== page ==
SpaceX launches Crew Dragon capsule to space station

on Mar2
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A SpaceX Falcon 9 rocket with the company's Crew Dragon spacecraft onboard is seen illuminated on the launch pad by spotlights at Launch Complex 39A as preparations continue for the Demo-1 mission at the Kennedy Space Center in Florida.

Joel Kowsky | NASA Handout | Getty Images

A SpaceX Falcon 9 rocket with the company’s Crew Dragon spacecraft onboard is seen illuminated on the launch pad by spotlights at Launch Complex 39A as preparations continue for the Demo-1 mission at the Kennedy Space Center in Florida.

Elon Musk’s dream for human spaceflight took a stellar leap forward in the early hours of Saturday morning.

SpaceX launched its Crew Dragon capsule into space for the first time, in a key test flight to prove to NASA that astronauts will be safe on future flights. There were no crew on board.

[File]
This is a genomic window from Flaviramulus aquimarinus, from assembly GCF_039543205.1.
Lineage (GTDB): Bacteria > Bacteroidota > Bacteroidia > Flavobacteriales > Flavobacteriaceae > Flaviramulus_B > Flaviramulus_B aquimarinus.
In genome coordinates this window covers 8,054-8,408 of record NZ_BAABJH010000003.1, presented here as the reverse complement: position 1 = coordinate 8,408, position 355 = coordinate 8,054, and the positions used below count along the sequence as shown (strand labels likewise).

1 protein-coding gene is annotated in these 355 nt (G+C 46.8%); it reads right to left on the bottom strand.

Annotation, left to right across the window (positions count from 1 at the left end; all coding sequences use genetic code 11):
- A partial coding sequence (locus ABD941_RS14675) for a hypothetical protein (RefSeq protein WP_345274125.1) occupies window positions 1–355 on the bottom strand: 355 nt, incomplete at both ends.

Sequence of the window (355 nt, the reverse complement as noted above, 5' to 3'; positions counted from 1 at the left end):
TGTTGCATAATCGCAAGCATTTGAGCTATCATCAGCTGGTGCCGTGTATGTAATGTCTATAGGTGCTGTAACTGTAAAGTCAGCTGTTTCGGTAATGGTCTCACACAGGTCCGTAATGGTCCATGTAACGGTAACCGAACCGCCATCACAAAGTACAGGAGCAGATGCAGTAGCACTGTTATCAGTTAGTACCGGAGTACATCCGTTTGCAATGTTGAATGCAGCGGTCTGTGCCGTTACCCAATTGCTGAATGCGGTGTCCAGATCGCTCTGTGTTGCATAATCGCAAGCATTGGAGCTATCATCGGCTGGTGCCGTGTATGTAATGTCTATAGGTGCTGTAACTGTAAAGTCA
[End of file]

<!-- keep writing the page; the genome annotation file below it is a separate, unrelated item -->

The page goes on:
NASA tweeted soon after the launch: “LIFTOFF! The next big leap in a new chapter of U.S. human spaceflight systems has left the pad.”

Called Demo-1, the mission launched from NASA Kennedy Space Center in Florida on top of a Falcon 9 rocket.

This was the first of two test flights for SpaceX under NASA’s Commercial Crew program. Demo-2, the first crewed flight, is scheduled for July. According to NASA’s schedule, SpaceX is set to become the first to launch American astronauts from U.S. soil since 2011.

Crew Dragon is slated to autonomously dock to the International Space Station (ISS) at approximately 6:00 a.m. EST on March 3.

While the capsule does not have any people inside for this mission, Crew Dragon is carrying about 400 pounds supplies and equipment to the ISS.

After the Space Shuttle program was retired in 2011, NASA partnered with the private sector to develop the future of human spaceflight. Currently, SpaceX and Boeing have NASA contracts worth up to $2.6 billion and $4.2 billion, respectively.



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